that Fannie Mae has let the Desktop Underwriter cat out of the
bag, what should borrowers know about it? For starters, the
system considers 14 factors when evaluating a mortgage. Some
are related to the parameters of the desired loan while others
pertain to the borrower. They are:
(the appraised value or sale value of the home minus the loan
Credit history (as measured by the FICO credit score)
Liquid reserves (the amount of liquid assets, such as cash left
in a checking account, after the loan closing divided by the
monthly mortgage payment)
Total debt-to-income ratio (the amount of monthly debt payments
for the expected mortgage, existing car loans, credit cards,
etc. divided by gross monthly income)
Borrower's work status (Is the borrower salaried or self-employed?)
Loan term (How many years will the loan be on the books?)
Rate and payment structure (Does it have an adjustable rate
or balloon payment?)
Number of units (Is the borrower buying a two-unit property
and renting out one of them, e.g.?)
Co-op, condo or attached (Is the borrower purchasing a condominium
or house, e.g.?)
Funds from other parties (Is much of the down payment coming
purpose (Is it for a home purchase or refinance? If it's a refinance,
is cash being taken out at closing? If so, how much?)
Number of borrowers (How many people are on the application?)
Prior bankruptcies or foreclosures
Prior mortgage delinquencies
The top three factors
Of these factors, Fannie Mae says that the three most important
are equity, credit history and liquid reserves. The system considers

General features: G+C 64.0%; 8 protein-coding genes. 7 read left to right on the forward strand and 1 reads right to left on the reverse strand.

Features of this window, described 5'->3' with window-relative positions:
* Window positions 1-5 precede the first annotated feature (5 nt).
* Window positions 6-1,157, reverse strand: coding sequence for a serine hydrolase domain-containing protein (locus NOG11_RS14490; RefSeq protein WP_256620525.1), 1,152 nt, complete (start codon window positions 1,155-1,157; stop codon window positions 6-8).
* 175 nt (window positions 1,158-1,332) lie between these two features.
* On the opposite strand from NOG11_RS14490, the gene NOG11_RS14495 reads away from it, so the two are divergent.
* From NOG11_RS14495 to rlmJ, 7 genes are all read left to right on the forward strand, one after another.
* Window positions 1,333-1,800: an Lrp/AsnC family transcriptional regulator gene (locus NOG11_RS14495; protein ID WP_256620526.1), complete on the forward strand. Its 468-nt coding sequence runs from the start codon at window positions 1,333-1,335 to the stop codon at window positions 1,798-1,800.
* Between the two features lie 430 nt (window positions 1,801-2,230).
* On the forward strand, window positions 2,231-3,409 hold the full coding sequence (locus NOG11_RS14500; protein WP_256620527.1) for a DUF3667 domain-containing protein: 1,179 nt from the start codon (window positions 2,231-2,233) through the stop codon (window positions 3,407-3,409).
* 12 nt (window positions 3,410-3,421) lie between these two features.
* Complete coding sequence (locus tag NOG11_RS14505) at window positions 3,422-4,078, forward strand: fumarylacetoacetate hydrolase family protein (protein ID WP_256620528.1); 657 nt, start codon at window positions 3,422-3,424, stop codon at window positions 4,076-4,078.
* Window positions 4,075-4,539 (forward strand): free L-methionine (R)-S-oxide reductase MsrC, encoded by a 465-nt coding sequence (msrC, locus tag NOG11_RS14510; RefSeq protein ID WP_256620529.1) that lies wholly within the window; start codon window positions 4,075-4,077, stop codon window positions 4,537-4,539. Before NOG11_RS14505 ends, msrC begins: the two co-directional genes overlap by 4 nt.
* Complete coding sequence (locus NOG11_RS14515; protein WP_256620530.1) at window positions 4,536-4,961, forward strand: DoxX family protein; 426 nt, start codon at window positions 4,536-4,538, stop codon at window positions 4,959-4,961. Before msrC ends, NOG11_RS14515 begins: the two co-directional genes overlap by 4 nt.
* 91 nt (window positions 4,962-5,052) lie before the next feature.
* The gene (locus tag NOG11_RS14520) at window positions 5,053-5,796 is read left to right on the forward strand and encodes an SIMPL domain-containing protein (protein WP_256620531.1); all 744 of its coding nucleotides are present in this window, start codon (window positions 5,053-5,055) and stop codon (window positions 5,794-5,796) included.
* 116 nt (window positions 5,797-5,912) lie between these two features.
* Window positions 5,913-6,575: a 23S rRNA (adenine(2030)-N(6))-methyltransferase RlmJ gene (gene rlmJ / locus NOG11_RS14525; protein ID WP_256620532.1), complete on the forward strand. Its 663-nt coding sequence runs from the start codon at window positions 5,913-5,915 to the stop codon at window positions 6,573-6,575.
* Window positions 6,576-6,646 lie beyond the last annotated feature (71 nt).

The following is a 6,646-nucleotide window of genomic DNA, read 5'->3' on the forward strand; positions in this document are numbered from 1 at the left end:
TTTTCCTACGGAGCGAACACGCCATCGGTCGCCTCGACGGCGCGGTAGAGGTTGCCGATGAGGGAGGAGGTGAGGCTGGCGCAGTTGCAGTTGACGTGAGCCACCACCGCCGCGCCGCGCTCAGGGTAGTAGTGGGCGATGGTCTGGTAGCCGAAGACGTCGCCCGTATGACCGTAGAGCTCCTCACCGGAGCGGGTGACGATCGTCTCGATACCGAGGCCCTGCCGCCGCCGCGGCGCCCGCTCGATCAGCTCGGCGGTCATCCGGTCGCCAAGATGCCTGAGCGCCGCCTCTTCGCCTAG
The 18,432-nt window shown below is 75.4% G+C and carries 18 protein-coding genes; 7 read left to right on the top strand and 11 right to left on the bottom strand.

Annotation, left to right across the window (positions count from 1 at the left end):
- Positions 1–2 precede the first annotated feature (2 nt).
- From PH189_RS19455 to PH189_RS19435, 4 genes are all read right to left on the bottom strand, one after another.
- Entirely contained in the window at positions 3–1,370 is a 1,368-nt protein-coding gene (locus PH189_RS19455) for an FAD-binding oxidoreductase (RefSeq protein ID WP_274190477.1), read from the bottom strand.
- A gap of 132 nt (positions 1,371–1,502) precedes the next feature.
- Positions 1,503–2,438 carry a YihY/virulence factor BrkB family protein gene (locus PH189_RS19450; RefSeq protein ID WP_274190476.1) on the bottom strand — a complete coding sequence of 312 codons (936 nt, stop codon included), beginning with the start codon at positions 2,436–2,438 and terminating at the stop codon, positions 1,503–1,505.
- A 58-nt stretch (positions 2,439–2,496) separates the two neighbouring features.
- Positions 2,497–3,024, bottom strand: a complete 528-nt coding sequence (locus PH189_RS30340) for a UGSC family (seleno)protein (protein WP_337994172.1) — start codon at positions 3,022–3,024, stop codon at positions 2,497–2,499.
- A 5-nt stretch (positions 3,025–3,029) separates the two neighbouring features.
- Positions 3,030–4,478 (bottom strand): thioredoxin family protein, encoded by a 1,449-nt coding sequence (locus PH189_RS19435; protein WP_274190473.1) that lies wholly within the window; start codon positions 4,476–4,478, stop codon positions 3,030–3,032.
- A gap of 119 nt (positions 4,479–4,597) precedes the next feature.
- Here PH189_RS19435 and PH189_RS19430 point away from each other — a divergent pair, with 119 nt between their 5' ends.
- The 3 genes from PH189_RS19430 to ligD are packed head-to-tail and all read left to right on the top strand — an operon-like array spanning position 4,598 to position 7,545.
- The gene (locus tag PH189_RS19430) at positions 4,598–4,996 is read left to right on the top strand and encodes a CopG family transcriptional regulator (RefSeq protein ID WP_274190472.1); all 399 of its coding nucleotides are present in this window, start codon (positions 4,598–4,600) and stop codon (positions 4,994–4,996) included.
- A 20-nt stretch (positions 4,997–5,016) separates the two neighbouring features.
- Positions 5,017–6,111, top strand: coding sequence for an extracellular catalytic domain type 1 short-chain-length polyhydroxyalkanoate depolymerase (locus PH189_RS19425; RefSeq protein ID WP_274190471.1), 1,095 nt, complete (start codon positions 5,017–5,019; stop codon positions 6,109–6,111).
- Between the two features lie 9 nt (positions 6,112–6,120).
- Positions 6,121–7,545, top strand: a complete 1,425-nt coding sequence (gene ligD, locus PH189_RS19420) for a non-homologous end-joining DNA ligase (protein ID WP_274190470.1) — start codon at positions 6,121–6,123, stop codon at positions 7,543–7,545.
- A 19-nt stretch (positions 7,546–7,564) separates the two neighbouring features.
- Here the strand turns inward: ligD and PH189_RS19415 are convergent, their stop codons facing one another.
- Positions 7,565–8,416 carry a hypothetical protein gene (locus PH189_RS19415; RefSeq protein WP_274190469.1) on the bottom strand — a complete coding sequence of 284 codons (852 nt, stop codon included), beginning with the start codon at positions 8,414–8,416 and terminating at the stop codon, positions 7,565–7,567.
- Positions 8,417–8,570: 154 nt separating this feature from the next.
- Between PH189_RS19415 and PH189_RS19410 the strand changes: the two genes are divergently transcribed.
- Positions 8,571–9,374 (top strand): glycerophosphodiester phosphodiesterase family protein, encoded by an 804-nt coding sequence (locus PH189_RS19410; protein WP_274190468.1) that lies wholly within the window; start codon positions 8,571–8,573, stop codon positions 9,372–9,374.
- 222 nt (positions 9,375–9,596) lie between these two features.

a loan better if the borrower has more invested in the transaction
via a higher down payment. It also likes borrowers who have
managed finances well and have a fair amount of money left over
in the bank after closing because that provides a cushion against
of the remaining factors are self-explanatory. The system considers
someone who was 60 days late on a mortgage payment within the
past two years and a borrower who filed for bankruptcy in the
past as riskier.
are a little less clear. If a lot of down payment money comes
from someone else, for example, it's not necessarily bad. But
borrowers who put hardly any of their own money into the transaction,
or those who receive assistance in the form of a personal loan
from their parents rather than as a gift, might be considered
things such as loan term, the systems consider a 30-year fixed
rate mortgage less risky than an adjustable rate mortgage. That's
because borrowers default less frequently on stable, long-term
loans. At the same time, 15-year mortgages are considered less
risky than either because they default even less frequently
than 30-year ones.
history can be looked at in a couple of ways as well. A Freddie
Mac spokesman points out that Loan Prospector looks at consistency
of earnings, rather than just how they're made. So, a contractor
who has been in business for several years might score just
as well as someone who has worked for six companies in four
loan purpose, there's nothing better or worse about a straight
refinance loan. But if somebody is taking cash out at closing
such that the loan-to-value ratio rises too high, the system